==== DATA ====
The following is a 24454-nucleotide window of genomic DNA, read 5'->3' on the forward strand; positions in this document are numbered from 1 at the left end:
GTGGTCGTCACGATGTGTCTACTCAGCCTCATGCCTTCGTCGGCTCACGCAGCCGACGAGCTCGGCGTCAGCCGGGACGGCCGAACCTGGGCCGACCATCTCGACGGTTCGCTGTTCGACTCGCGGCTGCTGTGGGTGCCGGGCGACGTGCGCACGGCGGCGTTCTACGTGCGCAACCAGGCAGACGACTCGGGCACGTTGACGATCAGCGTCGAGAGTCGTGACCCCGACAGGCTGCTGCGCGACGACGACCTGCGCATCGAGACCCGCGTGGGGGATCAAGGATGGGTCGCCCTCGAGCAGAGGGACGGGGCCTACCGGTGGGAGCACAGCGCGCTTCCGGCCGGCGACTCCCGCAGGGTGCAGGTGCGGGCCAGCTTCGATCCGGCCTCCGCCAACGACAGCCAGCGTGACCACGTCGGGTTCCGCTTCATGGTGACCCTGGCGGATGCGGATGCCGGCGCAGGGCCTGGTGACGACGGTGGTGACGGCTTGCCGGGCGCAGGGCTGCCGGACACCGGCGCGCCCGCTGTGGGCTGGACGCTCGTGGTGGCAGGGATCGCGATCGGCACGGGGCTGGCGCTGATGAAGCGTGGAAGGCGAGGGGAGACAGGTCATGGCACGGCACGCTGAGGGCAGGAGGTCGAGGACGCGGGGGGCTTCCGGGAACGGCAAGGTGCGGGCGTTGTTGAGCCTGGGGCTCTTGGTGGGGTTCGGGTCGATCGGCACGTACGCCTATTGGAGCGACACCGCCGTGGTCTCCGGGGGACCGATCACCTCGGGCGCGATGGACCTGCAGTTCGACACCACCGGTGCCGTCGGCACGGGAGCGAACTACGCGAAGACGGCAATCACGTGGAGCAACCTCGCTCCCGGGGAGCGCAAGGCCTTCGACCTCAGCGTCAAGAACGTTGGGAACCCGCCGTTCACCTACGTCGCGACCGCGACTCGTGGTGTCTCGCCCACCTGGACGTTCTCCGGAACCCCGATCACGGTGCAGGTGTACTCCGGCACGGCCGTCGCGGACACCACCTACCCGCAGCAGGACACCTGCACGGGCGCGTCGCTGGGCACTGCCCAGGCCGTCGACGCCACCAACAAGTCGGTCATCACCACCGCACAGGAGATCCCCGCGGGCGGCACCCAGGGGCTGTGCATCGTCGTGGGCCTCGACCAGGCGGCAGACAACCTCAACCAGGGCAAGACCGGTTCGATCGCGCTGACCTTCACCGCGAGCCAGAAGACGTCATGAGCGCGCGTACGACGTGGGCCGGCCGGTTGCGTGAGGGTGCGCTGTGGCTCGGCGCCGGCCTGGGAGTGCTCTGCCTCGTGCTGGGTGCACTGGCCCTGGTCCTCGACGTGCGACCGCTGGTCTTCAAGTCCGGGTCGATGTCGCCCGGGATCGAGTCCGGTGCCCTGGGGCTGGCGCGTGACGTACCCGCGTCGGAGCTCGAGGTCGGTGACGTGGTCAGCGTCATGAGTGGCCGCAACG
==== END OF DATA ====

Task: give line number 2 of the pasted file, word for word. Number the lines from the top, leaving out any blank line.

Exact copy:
GTGGTCGTCACGATGTGTCTACTCAGCCTCATGCCTTCGTCGGCTCACGCAGCCGACGAGCTCGGCGTCAGCCGGGACGGCCGAACCTGGGCCGACCATCTCGACGGTTCGCTGTTCGACTCGCGGCTGCTGTGGGTGCCGGGCGACGTGCGCACGGCGGCGTTCTACGTGCGCAACCAGGCAGACGACTCGGGCACGTTGACGATCAGCGTCGAGAGTCGTGACCCCGACAGGCTGCTGCGCGACGACGACCTGCGCATCGAGACCCGCGTGGGGGATCAAGGATGGGTCGCCCTCGAGCAGAGGGACGGGGCCTACCGGTGGGAGCACAGCGCGCTTCCGGCCGGCGACTCCCGCAGGGTGCAGGTGCGGGCCAGCTTCGATCCGGCCTCCGCCAACGACAGCCAGCGTGACCACGTCGGGTTCCGCTTCATGGTGACCCTGGCGGATGCGGATGCCGGCGCAGGGCCTGGTGACGACGGTGGTGACGGCTTGCCGGGCGCAGGGCTGCCGGACACCGGCGCGCCCGCTGTGGGCTGGACGCTCGTGGTGGCAGGGATCGCGATCGGCACGGGGCTGGCGCTGATGAAGCGTGGAAGGCGAGGGGAGACAGGTCATGGCACGGCACGCTGAGGGCAGGAGGTCGAGGACGCGGGGGGCTTCCGGGAACGGCAAGGTGCGGGCGTTGTTGAGCCTGGGGCTCTTGGTGGGGTTCGGGTCGATCGGCACGTACGCCTATTGGAGCGACACCGCCGTGGTCTCCGGGGGACCGATCACCTCGGGCGCGATGGACCTGCAGTTCGACACCACCGGTGCCGTCGGCACGGGAGCGAACTACGCGAAGACGGCAATCACGTGGAGCAACCTCGCTCCCGGGGAGCGCAAGGCCTTCGACCTCAGCGTCAAGAACGTTGGGAACCCGCCGTTCACCTACGTCGCGACCGCGACTCGTGGTGTCTCGCCCACCTGGACGTTCTCCGGAACCCCGATCACGGTGCAGGTGTACTCCGGCACGGCCGTCGCGGACACCACCTACCCGCAGCAGGACACCTGCACGGGCGCGTCGCTGGGCACTGCCCAGGCCGTCGACGCCACCAACAAGTCGGTCATCACCACCGCACAGGAGATCCCCGCGGGCGGCACCCAGGGGCTGTGCATCGTCGTGGGCCTCGACCAGGCGGCAGACAACCTCAACCAGGGCAAGACCGGTTCGATCGCGCTGACCTTCACCGCGAGCCAGAAGACGTCATGAGCGCGCGTACGACGTGGGCCGGCCGGTTGCGTGAGGGTGCGCTGTGGCTCGGCGCCGGCCTGGGAGTGCTCTGCCTCGTGCTGGGTGCACTGGCCCTGGTCCTCGACGTGCGACCGCTGGTCTTCAAGTCCGGGTCGATGTCGCCCGGGATCGAGTCCGGTGCCCTGGGGCTGGCGCGTGACGTACCCGCGTCGGAGCTCGAGGTCGGTGACGTGGTCAGCGTCATGAGTGGCCGCAACG